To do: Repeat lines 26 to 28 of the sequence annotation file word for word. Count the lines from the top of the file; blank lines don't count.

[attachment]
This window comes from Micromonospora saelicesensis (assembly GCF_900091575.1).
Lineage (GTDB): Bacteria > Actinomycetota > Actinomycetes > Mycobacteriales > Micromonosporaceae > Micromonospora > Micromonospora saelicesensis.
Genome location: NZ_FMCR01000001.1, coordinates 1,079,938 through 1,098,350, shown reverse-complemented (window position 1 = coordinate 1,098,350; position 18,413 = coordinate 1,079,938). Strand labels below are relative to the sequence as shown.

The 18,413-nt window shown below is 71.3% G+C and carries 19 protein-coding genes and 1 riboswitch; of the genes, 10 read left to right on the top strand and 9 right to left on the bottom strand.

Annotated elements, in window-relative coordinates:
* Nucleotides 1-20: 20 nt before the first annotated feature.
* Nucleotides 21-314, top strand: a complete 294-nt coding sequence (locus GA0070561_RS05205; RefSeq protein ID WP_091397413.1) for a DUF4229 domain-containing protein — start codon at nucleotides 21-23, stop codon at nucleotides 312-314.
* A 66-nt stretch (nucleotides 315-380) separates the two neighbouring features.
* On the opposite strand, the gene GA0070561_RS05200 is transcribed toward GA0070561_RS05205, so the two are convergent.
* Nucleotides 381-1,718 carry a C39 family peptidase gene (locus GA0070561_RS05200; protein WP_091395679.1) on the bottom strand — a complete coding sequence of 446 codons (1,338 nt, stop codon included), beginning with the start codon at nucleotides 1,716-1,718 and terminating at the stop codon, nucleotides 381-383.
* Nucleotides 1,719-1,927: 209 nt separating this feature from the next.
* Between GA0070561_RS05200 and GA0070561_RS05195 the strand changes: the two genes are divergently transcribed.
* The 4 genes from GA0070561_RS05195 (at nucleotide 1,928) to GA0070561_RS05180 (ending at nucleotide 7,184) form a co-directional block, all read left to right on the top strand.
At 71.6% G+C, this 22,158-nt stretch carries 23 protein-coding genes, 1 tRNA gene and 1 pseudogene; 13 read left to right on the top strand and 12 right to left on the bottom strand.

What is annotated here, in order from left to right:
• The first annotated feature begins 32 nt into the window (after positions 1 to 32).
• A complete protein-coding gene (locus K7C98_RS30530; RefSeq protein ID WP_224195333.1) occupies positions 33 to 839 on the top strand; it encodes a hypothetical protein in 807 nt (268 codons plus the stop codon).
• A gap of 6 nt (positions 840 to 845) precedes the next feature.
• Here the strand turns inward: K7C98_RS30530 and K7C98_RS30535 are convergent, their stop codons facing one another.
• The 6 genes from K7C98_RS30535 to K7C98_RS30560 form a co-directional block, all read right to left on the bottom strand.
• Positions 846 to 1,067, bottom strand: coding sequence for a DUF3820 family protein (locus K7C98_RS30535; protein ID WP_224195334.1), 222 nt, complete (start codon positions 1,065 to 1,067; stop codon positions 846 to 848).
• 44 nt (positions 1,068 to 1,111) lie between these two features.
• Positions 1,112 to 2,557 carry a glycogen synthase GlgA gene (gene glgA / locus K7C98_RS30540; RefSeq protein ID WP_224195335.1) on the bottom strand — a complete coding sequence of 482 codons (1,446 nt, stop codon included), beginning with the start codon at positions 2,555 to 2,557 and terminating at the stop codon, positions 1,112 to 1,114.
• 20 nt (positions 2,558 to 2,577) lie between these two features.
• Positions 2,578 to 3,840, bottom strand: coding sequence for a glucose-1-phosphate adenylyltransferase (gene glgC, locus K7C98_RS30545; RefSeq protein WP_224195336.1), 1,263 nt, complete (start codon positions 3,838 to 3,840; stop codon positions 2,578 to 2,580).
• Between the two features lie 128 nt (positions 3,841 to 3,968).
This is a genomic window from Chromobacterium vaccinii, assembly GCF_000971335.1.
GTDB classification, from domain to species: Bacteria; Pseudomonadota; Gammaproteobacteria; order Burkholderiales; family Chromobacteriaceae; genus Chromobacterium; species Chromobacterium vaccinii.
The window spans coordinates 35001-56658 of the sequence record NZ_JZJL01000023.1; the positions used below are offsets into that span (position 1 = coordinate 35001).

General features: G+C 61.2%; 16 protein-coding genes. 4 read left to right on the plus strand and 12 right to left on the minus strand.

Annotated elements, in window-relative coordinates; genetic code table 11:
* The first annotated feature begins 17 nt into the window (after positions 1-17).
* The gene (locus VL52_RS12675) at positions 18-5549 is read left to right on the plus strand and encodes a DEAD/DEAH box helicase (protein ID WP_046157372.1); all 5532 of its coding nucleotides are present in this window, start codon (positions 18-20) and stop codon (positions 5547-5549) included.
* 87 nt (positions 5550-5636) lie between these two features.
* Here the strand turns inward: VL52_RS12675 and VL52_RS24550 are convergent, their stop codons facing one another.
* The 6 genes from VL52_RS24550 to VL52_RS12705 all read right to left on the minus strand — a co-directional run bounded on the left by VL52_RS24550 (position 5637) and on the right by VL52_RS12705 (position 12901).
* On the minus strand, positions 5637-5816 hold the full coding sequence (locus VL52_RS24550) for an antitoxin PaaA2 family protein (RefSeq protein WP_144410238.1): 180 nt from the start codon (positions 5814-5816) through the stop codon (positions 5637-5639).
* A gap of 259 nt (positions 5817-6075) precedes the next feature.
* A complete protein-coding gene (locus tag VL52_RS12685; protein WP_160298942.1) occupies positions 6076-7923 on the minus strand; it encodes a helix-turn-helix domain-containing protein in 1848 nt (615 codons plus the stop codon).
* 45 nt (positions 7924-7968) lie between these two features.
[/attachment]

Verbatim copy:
• Between the two features lie 128 nt (positions 3,841 to 3,968).
This is a genomic window from Chromobacterium vaccinii, assembly GCF_000971335.1.
GTDB classification, from domain to species: Bacteria; Pseudomonadota; Gammaproteobacteria; order Burkholderiales; family Chromobacteriaceae; genus Chromobacterium; species Chromobacterium vaccinii.